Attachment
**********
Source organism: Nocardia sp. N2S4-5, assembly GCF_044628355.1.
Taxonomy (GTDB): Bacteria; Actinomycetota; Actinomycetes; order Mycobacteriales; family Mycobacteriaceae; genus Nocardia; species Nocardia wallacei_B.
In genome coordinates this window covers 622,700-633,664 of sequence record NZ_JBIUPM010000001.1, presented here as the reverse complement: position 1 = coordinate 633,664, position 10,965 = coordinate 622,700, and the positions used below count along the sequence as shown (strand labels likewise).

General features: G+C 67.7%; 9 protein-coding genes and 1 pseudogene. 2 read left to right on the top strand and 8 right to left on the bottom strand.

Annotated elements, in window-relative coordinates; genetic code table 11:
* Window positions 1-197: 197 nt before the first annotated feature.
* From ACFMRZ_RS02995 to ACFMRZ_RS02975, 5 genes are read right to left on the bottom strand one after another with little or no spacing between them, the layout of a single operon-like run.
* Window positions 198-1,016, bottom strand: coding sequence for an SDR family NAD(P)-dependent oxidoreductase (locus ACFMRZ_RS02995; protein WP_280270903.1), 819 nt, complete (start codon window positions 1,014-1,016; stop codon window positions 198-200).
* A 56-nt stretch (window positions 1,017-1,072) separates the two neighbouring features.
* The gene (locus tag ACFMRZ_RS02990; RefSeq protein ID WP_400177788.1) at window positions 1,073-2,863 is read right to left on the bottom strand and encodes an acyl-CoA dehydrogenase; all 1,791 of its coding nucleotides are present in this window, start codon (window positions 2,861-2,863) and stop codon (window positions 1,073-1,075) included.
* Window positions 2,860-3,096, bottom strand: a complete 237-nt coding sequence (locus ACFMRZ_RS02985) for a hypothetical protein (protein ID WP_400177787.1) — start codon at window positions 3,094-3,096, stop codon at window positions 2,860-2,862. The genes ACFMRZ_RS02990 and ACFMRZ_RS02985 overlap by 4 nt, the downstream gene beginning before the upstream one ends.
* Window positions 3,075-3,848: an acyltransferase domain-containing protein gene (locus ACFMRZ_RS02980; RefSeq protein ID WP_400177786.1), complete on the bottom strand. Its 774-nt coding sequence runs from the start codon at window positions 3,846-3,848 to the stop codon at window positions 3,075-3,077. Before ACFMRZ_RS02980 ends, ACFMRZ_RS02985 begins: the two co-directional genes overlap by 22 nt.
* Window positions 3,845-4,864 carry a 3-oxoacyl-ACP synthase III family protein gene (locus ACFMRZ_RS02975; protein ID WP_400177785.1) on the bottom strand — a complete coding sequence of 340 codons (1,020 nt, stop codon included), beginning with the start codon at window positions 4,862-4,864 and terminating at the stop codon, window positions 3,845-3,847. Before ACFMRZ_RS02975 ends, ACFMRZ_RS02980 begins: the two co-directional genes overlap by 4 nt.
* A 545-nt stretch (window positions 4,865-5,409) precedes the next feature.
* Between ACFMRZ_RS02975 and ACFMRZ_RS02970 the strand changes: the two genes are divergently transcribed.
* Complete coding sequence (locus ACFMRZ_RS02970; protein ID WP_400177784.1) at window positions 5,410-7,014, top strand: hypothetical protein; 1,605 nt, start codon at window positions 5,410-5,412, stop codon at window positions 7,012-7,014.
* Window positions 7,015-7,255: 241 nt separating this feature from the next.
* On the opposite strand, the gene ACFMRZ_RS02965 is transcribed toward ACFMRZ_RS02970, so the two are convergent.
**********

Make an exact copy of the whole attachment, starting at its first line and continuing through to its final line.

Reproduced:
Source organism: Nocardia sp. N2S4-5, assembly GCF_044628355.1.
Taxonomy (GTDB): Bacteria; Actinomycetota; Actinomycetes; order Mycobacteriales; family Mycobacteriaceae; genus Nocardia; species Nocardia wallacei_B.
In genome coordinates this window covers 622,700-633,664 of sequence record NZ_JBIUPM010000001.1, presented here as the reverse complement: position 1 = coordinate 633,664, position 10,965 = coordinate 622,700, and the positions used below count along the sequence as shown (strand labels likewise).

General features: G+C 67.7%; 9 protein-coding genes and 1 pseudogene. 2 read left to right on the top strand and 8 right to left on the bottom strand.

Annotated elements, in window-relative coordinates; genetic code table 11:
* Window positions 1-197: 197 nt before the first annotated feature.
* From ACFMRZ_RS02995 to ACFMRZ_RS02975, 5 genes are read right to left on the bottom strand one after another with little or no spacing between them, the layout of a single operon-like run.
* Window positions 198-1,016, bottom strand: coding sequence for an SDR family NAD(P)-dependent oxidoreductase (locus ACFMRZ_RS02995; protein WP_280270903.1), 819 nt, complete (start codon window positions 1,014-1,016; stop codon window positions 198-200).
* A 56-nt stretch (window positions 1,017-1,072) separates the two neighbouring features.
* The gene (locus tag ACFMRZ_RS02990; RefSeq protein ID WP_400177788.1) at window positions 1,073-2,863 is read right to left on the bottom strand and encodes an acyl-CoA dehydrogenase; all 1,791 of its coding nucleotides are present in this window, start codon (window positions 2,861-2,863) and stop codon (window positions 1,073-1,075) included.
* Window positions 2,860-3,096, bottom strand: a complete 237-nt coding sequence (locus ACFMRZ_RS02985) for a hypothetical protein (protein ID WP_400177787.1) — start codon at window positions 3,094-3,096, stop codon at window positions 2,860-2,862. The genes ACFMRZ_RS02990 and ACFMRZ_RS02985 overlap by 4 nt, the downstream gene beginning before the upstream one ends.
* Window positions 3,075-3,848: an acyltransferase domain-containing protein gene (locus ACFMRZ_RS02980; RefSeq protein ID WP_400177786.1), complete on the bottom strand. Its 774-nt coding sequence runs from the start codon at window positions 3,846-3,848 to the stop codon at window positions 3,075-3,077. Before ACFMRZ_RS02980 ends, ACFMRZ_RS02985 begins: the two co-directional genes overlap by 22 nt.
* Window positions 3,845-4,864 carry a 3-oxoacyl-ACP synthase III family protein gene (locus ACFMRZ_RS02975; protein ID WP_400177785.1) on the bottom strand — a complete coding sequence of 340 codons (1,020 nt, stop codon included), beginning with the start codon at window positions 4,862-4,864 and terminating at the stop codon, window positions 3,845-3,847. Before ACFMRZ_RS02975 ends, ACFMRZ_RS02980 begins: the two co-directional genes overlap by 4 nt.
* A 545-nt stretch (window positions 4,865-5,409) precedes the next feature.
* Between ACFMRZ_RS02975 and ACFMRZ_RS02970 the strand changes: the two genes are divergently transcribed.
* Complete coding sequence (locus ACFMRZ_RS02970; protein ID WP_400177784.1) at window positions 5,410-7,014, top strand: hypothetical protein; 1,605 nt, start codon at window positions 5,410-5,412, stop codon at window positions 7,012-7,014.
* Window positions 7,015-7,255: 241 nt separating this feature from the next.
* On the opposite strand, the gene ACFMRZ_RS02965 is transcribed toward ACFMRZ_RS02970, so the two are convergent.